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Describing the plotline of Role Models doesn’t do it any favors in terms of selling the thing. On its surface and at its core, the film’s storyline is predictable, flimsy and contrived. As two ne’er-do-wells learn about responsibility after they are forced by the courts to spend 150 hours mentoring two troubled youths, Role Models could just as easily have been a Lifetime Movie of the Week as the profane and hilarious comedy that it actually is. What makes the movie succeed is how well the writers (star Paul Rudd, director David Wain and frequent Wain collaborator Ken Marino) work their own distinctive style into the story. Within the boundaries of this very mainstream plot the trio has crammed a lot of unique – and very funny – dialogue, sequences and characters.
For instance, almost every single character in the supporting cast has an obvious quirk or are generally bizarre in some kind of humorous way; there’s Augie’s macho, standing too close to everyone step father (Marino), or the BS obsessed former drug addict that runs the Sturdy Wings mentorship program (Jane Lynch). Augie’s entire subplot, set in the world of LARP (Live Action Role Play), provides the film with a wealth of eccentrics. This medieval fantasy setting also really helps set the film apart - and if you’ve ever seen the documentary Darkon (and if you haven’t, go rent that shit) you will know how accurate Role Models’ role playing society really is. Several regulars from past Wain projects (The State, Wet Hot American Summer, The Ten) take on these quirky characters with reckless abandon, providing an incentive for fans of his earlier, decidedly not mainstream work to head out to the theater as well as people just looking for something funny.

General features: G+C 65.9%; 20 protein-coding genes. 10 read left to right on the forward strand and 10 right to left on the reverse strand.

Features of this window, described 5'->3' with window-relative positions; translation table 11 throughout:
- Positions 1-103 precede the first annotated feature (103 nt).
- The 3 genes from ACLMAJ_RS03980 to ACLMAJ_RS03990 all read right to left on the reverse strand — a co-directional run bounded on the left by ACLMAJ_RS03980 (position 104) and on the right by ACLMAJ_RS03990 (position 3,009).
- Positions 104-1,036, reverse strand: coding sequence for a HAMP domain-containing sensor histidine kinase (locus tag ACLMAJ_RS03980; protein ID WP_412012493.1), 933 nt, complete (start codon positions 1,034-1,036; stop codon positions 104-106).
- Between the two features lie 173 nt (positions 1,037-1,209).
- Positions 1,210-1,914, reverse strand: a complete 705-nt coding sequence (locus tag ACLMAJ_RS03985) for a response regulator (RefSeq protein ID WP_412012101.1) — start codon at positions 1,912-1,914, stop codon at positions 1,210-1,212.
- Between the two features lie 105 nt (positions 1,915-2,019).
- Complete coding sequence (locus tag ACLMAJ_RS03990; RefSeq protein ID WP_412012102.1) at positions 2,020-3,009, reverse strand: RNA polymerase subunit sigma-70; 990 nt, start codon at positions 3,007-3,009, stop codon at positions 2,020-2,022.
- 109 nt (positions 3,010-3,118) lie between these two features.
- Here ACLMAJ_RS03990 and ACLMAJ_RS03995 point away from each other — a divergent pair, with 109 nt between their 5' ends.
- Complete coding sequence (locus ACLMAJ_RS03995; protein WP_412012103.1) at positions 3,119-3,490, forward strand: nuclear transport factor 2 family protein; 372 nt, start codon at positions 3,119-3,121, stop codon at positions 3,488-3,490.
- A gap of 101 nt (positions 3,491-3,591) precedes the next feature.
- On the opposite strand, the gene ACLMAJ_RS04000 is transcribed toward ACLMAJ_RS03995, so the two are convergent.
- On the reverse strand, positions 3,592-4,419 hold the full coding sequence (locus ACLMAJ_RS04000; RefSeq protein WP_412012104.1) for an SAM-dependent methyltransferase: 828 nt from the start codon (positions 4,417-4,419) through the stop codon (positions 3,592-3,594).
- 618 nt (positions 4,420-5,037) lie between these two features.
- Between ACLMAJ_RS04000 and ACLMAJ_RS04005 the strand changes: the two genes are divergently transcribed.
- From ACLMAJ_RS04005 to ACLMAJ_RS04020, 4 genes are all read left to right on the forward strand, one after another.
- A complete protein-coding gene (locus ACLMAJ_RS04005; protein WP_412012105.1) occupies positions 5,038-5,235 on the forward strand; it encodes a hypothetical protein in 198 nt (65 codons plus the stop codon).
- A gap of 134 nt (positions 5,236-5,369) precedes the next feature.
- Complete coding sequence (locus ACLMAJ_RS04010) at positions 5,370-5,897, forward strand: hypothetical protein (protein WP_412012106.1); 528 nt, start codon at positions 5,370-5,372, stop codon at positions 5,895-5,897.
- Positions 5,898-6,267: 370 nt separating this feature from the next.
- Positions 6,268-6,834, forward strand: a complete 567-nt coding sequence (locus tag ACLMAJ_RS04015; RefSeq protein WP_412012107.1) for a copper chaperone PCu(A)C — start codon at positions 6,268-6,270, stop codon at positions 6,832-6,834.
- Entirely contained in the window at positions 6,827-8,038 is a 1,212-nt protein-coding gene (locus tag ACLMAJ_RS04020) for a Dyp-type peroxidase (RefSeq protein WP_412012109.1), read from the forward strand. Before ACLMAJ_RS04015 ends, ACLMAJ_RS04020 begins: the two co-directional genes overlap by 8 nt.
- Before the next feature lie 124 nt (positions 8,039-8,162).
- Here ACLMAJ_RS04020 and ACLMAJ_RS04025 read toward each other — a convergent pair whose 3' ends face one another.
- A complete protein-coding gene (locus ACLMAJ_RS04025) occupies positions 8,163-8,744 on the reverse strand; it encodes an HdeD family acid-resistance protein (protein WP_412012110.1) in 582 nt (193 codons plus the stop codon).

The two leads, portrayed by Paul Rudd and Seann “Stifler” William Scott, actually end up being two of the most ordinary characters in the bunch. They are also very much being Paul Rudd and Stifler, so be warned; if you don’t like these actors’ tried and true personas you probably won’t like the movie, seeing as how they dominate the screen time and capably carry the entire thing. While we’ve seen comedies that rely on vulgar youngsters many times before, the young actor who portrays the potty mouthed Ronnie (Bobb’e J. Thompson) nonetheless steals the show. And that’s how it was intended – almost every single line written for him is hilariously profane, but rather than the gimmick feeling stale, Thompson rises to the occasion and keeps it from ever getting old. As Augie, Christopher Mintz-Plasse goes a long way in overcoming his inevitable typecasting as McLovin. His character here is definitely similar, but not nearly enough so that he comes off as repeating himself (Michael Cera, I’m looking at you). And his work is even more commendable in that while he does gets several of his own very funny moments, in much of the film - particularly scenes where the two leads and their young charges all interact together – he is given the difficult task of being the straight man of the group. His behavior and mannerisms are consistently funny, but he’s never really given snappy one-liners to spout like everyone else.
The packed preview audience I saw Role Models with seemed to really enjoy it - with several moments earning big and honest laughs – almost as if they weren’t expecting it to be nearly as good as it was. As mentioned before, the film is definitely clichéd in many ways, but this is easy to overlook because of the smaller quirks that exist within the framework; the mainstream nature of the plot comes off more like comfort food than something tired and worn out. Role Models is a film that successfully manages to use its commercial outer shell as a way to sneak a distinctive point of view and sense of humor into megaplexes all across the country.
- Jeff Latta